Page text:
-positively impacts a significant number of acres of aquatic,
wetland, riverine, and terrestrial Great Lakes habitat.  

Contact:	Karen Rodriguez (312-353-2690/
rodriguez.karen@epa.gov )

********************

INVASIVE SPECIES -$300,000*

*Planning Target -subject to change for various reasons,
including Congressional and Agency
 action such as development and approval of annual operating
plans.

GLNPO will provide assistance to address invasive
(non-indigenous) aquatic and terrestrial species in the Great
Lakes Basin with an emphasis on prevention.  Applicants
should note, however, that funding for this category is less
certain than that for other categories.  There is currently not a
specific line item in GLNPO's budget for "Emerging Issues," but
this priority is proposed to be funded using Congressionally
directed funding.

We are particularly interested in the following projects: 
- development and demonstration of strong and innovative
programs (education and outreach, new technology, or
biological) to prevent the introduction of new nuisance invasive
species (aquatic or terrestrial) into the Great Lakes Basin.
-development and demonstration of strong and innovative
programs to control the spread of invasive species within and
from the Great Lakes Basin.
-identification of the ecological effects the current suite of
invasives are having on nutrients and contaminants cycling in
the Great Lakes Basin ecosystem.
-documenting ecological impacts of invasive species on the
Great Lakes Basin food web.
-documenting the economic impacts or potential economic
impacts of invasive species already in the Great Lakes Basin.
-projects which identify chemical, physical, and biological
conditions that promote the establishment of invasive species.
-identification of conditions that allow for the establishment of
invasive species.

GLNPO's Preproposal evaluation will consider priorities
associated with invasive species for geographic areas within the
Great Lakes, particularly those of Lakewide Management Plans. 
However, as funding for this category is limited, emphasis will
be placed on projects of Great Lakes Basin-wide applicability. 
Evaluations will also consider:
-potential for project to benefit the Great Lakes ecosystem.
-transferability across the Great Lakes Basin and beyond.
-potential to advance government and private partnerships and
community involvement.

Contact:	Marc Tuchman  (312-353-1369/
tuchman.marc@epa.gov )

**************************
EMERGING ISSUES -$220,000*

*Planning Target -subject to change for various reasons,
including Congressional and Agency
 action such as development and approval of annual operating
plans.

In order to better fulfill its mission under the Great Lakes Water
Quality Agreement for the restoration and maintenance of the
chemical, physical, and biological integrity of the Great Lakes
Basin Ecosystem, GLNPO is seeking innovative Great Lakes
environmental projects which deal with emerging issues of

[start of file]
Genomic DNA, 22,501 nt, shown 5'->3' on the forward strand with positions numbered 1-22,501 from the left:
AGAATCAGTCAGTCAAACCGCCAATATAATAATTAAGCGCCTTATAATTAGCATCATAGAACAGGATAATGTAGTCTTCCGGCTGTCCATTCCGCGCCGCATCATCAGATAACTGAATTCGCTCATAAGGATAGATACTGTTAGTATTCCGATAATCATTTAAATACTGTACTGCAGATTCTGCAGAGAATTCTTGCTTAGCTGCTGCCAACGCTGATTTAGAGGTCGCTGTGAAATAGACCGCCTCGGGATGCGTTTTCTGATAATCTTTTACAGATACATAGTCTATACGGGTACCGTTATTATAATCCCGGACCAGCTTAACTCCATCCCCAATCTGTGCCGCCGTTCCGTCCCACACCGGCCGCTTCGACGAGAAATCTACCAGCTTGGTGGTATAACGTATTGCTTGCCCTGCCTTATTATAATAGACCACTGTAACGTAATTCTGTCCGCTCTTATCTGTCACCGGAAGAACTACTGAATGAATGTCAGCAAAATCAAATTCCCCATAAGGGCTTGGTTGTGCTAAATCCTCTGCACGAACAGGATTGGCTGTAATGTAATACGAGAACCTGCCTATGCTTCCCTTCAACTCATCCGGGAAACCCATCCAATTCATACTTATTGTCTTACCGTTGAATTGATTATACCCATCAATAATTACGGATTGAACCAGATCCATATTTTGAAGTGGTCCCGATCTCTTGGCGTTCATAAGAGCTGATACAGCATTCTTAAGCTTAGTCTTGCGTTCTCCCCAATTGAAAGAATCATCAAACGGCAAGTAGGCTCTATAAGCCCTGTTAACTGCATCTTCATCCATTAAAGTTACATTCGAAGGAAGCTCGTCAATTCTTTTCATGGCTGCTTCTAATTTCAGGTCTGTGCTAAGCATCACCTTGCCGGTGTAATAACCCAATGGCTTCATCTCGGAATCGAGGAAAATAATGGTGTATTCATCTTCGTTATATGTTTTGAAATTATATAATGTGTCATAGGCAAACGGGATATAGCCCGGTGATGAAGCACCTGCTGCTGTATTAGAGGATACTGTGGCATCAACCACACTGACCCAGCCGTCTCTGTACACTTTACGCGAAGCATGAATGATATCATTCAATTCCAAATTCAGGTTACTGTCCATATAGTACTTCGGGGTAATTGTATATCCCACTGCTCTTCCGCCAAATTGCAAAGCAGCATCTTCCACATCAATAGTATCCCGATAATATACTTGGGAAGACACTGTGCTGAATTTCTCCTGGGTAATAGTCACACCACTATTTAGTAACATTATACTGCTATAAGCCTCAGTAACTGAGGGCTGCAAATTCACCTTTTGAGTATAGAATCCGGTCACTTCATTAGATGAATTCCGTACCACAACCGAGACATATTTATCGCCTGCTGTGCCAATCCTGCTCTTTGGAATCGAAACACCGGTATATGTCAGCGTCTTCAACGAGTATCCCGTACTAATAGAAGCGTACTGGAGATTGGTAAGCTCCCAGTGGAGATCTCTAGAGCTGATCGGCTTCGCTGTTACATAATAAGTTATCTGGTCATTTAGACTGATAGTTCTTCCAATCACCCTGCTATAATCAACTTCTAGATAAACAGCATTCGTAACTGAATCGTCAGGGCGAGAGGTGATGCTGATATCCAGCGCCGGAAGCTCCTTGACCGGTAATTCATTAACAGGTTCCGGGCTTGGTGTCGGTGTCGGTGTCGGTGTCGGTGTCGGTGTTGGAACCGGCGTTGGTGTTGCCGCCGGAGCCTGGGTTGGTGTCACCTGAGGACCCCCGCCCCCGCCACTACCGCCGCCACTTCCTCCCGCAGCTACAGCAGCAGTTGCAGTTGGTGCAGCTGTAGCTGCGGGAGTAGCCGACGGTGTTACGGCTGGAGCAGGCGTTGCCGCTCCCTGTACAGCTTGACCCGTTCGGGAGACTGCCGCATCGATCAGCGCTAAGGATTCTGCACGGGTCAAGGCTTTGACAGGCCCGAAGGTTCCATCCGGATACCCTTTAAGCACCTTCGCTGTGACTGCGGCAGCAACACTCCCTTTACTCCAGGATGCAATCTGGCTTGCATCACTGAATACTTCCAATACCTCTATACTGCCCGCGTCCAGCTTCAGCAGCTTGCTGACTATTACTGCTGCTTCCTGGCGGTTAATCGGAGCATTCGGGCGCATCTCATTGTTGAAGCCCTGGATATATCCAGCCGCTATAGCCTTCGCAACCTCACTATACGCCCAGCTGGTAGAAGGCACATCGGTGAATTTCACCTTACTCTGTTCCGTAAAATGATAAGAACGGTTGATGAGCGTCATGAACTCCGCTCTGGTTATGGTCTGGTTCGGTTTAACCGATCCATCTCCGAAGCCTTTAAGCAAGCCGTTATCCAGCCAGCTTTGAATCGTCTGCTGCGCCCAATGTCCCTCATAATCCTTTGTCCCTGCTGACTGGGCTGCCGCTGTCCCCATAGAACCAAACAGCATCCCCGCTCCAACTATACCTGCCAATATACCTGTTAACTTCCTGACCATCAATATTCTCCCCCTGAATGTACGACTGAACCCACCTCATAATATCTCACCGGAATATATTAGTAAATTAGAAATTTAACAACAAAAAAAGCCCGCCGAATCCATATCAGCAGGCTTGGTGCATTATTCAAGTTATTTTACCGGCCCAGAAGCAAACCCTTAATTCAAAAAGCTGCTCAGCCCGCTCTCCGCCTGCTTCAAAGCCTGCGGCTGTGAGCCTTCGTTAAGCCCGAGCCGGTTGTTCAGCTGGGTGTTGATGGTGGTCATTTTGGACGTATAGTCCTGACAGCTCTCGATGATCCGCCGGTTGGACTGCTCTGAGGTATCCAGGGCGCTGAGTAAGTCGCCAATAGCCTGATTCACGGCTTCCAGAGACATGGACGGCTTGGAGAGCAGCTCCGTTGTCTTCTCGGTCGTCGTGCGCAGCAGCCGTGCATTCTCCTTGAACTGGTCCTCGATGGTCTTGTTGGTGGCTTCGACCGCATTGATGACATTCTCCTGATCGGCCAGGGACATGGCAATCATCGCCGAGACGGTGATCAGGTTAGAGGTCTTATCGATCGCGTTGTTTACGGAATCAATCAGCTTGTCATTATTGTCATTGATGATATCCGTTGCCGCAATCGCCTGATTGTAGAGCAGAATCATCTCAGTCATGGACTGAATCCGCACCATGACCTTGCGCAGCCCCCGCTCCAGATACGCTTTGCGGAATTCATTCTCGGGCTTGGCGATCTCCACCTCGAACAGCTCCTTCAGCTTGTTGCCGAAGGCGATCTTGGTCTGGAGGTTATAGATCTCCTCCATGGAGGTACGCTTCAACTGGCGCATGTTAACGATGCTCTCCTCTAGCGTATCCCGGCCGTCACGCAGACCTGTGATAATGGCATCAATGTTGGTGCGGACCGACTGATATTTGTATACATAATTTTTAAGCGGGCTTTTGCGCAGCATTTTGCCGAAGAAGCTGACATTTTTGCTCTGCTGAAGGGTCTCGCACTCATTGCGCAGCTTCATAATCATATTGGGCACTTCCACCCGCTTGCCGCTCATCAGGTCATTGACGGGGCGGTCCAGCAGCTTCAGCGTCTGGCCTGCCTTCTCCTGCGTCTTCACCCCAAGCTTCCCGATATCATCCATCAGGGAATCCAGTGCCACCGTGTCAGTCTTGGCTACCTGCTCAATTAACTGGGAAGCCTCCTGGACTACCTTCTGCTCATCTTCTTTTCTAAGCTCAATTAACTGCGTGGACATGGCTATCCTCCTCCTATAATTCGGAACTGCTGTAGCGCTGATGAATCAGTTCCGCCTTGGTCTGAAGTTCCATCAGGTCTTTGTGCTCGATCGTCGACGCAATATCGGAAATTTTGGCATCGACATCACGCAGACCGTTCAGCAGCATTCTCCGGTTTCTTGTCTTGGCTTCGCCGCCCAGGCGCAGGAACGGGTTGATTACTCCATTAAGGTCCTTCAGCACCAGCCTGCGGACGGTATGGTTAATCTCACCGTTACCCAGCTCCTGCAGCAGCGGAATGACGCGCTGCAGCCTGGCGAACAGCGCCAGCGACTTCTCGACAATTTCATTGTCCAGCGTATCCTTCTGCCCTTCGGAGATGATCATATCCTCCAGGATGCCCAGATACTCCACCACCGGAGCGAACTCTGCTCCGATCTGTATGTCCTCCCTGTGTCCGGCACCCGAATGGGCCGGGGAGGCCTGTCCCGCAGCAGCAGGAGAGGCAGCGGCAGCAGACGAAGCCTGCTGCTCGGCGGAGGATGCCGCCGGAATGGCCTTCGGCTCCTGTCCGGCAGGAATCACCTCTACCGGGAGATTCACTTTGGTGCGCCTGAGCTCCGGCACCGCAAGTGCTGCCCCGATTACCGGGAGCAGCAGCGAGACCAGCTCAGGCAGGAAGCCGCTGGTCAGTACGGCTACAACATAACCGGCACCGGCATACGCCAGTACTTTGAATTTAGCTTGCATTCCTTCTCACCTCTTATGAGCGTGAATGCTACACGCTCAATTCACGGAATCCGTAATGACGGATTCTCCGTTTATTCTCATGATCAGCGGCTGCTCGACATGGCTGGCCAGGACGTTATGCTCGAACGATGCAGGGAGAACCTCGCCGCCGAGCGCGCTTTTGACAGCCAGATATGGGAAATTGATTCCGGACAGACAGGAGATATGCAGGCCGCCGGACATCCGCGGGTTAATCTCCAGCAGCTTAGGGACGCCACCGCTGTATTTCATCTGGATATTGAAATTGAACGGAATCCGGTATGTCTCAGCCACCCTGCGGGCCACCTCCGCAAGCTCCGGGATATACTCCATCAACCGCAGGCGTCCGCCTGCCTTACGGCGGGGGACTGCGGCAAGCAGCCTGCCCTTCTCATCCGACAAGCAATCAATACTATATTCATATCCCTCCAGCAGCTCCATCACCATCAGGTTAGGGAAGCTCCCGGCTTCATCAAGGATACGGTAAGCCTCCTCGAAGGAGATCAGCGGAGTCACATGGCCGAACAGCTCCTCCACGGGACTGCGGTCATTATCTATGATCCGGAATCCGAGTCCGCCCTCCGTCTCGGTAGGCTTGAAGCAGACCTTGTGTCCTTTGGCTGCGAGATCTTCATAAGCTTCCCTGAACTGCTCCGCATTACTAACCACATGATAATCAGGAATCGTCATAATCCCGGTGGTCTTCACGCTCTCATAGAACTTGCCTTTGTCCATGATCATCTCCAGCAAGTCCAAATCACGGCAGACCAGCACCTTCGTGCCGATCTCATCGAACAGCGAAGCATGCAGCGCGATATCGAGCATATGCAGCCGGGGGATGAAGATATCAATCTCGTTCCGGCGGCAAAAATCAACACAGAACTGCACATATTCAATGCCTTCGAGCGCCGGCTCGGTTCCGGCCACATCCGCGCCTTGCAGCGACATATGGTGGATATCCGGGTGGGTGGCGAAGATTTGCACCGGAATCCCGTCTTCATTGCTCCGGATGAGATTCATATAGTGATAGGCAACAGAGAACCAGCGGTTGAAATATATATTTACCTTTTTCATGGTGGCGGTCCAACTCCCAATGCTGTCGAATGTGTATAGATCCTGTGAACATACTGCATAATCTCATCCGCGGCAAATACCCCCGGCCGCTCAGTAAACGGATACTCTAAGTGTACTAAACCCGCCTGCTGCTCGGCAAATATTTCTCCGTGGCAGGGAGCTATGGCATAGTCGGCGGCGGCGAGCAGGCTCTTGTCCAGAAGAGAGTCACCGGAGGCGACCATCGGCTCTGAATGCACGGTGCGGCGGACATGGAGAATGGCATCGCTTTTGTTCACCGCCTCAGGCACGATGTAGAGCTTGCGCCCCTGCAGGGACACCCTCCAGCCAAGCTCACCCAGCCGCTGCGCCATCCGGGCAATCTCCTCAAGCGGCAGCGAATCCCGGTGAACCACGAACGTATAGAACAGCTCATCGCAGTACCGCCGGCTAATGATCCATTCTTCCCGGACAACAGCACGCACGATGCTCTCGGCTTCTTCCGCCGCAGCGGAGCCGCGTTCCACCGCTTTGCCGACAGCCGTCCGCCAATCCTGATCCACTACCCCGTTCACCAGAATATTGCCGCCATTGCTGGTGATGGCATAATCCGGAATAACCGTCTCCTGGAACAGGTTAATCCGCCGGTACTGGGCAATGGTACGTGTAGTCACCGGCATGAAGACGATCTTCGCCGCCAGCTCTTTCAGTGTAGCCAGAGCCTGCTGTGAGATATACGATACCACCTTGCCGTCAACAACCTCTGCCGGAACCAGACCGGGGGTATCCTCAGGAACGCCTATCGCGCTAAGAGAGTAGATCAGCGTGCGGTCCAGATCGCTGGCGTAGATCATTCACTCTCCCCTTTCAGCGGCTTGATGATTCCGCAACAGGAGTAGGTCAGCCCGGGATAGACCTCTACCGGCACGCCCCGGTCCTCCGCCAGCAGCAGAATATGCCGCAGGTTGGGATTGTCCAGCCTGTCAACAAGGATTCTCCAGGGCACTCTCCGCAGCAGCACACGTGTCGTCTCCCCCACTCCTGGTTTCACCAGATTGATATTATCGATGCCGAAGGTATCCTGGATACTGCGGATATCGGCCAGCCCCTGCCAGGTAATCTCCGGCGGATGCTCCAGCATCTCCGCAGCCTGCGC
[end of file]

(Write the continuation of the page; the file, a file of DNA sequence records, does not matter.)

basin-wide strategic importance.  Comments from participants
in Great Lakes planning meetings and evaluations of the results
of previous GLNPO funding processes demonstrate the
continued importance of a solicitation of this sort.  Prior to last
year, important projects which did not fit neatly in the requested
categories could not be systematically addressed.  Applicants
should note, however, that funding for this category is less
certain than that for other categories.  There is currently not a
specific line item in GLNPO's budget for "Emerging Issues," but
this priority is proposed to be funded using Congressionally
directed funding.
	
We expect that strategic projects in this area would: 
-include efforts in Contaminated Sediments, Pollution Prevention
and Reduction, Habitat (Ecological) Protection and Restoration,
or Invasive Species which do not meet GLNPO criteria for those
areas, 
-cut across or overlap two or more of the foregoing areas, or 
-address Assessment/Indicators or some other unanticipated
area.  

We especially encourage projects which identify and propose
solutions/mitigation for emerging issues of Great Lakes
Basin-wide applicability, particularly if they are being identified
through the Lakewide Management Plans and geographic
initiatives (such as the Remedial Action Plans for Areas of
Concern).  Areas of particular interest include: 
-investigating chemicals of potential environmental concern
such as polybrominated flame retardants and endocrine
disruptors.
-human health.
-economic issues.
-environmental impacts of lower lake levels.

As funding for this category is limited, emphasis will be placed
on projects of Great Lakes Basin-wide applicability.  Evaluations
will depend on the type of projects submitted, as well as:
-potential to further the restoration and maintenance of the
chemical, physical, and biological integrity of the Great Lakes
Basin Ecosystem.
-demonstration of adequate laboratory facilities and
instrumentation to complete the proposed work.

Contacts: 
Paul Horvatin (312-353-3612/ horvatin.paul@epa.gov )
/Michael Russ (312-886-4013/ russ.michael@epa.gov )